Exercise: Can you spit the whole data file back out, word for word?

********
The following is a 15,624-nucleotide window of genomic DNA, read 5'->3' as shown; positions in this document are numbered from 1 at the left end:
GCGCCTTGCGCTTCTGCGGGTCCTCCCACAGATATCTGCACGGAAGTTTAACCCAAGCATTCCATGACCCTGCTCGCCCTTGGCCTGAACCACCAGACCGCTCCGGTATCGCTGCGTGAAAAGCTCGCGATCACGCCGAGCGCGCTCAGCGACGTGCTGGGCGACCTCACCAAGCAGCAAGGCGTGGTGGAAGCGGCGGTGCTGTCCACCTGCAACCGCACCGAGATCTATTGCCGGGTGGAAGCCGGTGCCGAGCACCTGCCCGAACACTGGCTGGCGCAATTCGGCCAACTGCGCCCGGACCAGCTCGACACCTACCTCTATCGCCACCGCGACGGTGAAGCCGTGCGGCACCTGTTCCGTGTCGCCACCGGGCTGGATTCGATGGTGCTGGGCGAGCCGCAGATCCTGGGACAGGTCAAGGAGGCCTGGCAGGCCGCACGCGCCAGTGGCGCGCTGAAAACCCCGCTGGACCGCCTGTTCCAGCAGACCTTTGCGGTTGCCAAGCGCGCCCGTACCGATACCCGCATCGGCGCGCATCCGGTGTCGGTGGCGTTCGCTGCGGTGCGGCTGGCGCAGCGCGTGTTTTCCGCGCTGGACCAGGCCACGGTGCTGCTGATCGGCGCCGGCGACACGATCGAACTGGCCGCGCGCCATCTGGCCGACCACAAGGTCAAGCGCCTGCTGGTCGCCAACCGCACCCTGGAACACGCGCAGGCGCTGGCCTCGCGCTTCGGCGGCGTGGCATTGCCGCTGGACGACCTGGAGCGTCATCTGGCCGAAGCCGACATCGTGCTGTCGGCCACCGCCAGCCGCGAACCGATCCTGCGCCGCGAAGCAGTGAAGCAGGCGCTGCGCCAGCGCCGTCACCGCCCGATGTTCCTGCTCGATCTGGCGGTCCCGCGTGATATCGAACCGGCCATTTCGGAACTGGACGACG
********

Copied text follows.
The following is a 15,624-nucleotide window of genomic DNA, read 5'->3' as shown; positions in this document are numbered from 1 at the left end:
GCGCCTTGCGCTTCTGCGGGTCCTCCCACAGATATCTGCACGGAAGTTTAACCCAAGCATTCCATGACCCTGCTCGCCCTTGGCCTGAACCACCAGACCGCTCCGGTATCGCTGCGTGAAAAGCTCGCGATCACGCCGAGCGCGCTCAGCGACGTGCTGGGCGACCTCACCAAGCAGCAAGGCGTGGTGGAAGCGGCGGTGCTGTCCACCTGCAACCGCACCGAGATCTATTGCCGGGTGGAAGCCGGTGCCGAGCACCTGCCCGAACACTGGCTGGCGCAATTCGGCCAACTGCGCCCGGACCAGCTCGACACCTACCTCTATCGCCACCGCGACGGTGAAGCCGTGCGGCACCTGTTCCGTGTCGCCACCGGGCTGGATTCGATGGTGCTGGGCGAGCCGCAGATCCTGGGACAGGTCAAGGAGGCCTGGCAGGCCGCACGCGCCAGTGGCGCGCTGAAAACCCCGCTGGACCGCCTGTTCCAGCAGACCTTTGCGGTTGCCAAGCGCGCCCGTACCGATACCCGCATCGGCGCGCATCCGGTGTCGGTGGCGTTCGCTGCGGTGCGGCTGGCGCAGCGCGTGTTTTCCGCGCTGGACCAGGCCACGGTGCTGCTGATCGGCGCCGGCGACACGATCGAACTGGCCGCGCGCCATCTGGCCGACCACAAGGTCAAGCGCCTGCTGGTCGCCAACCGCACCCTGGAACACGCGCAGGCGCTGGCCTCGCGCTTCGGCGGCGTGGCATTGCCGCTGGACGACCTGGAGCGTCATCTGGCCGAAGCCGACATCGTGCTGTCGGCCACCGCCAGCCGCGAACCGATCCTGCGCCGCGAAGCAGTGAAGCAGGCGCTGCGCCAGCGCCGTCACCGCCCGATGTTCCTGCTCGATCTGGCGGTCCCGCGTGATATCGAACCGGCCATTTCGGAACTGGACGACG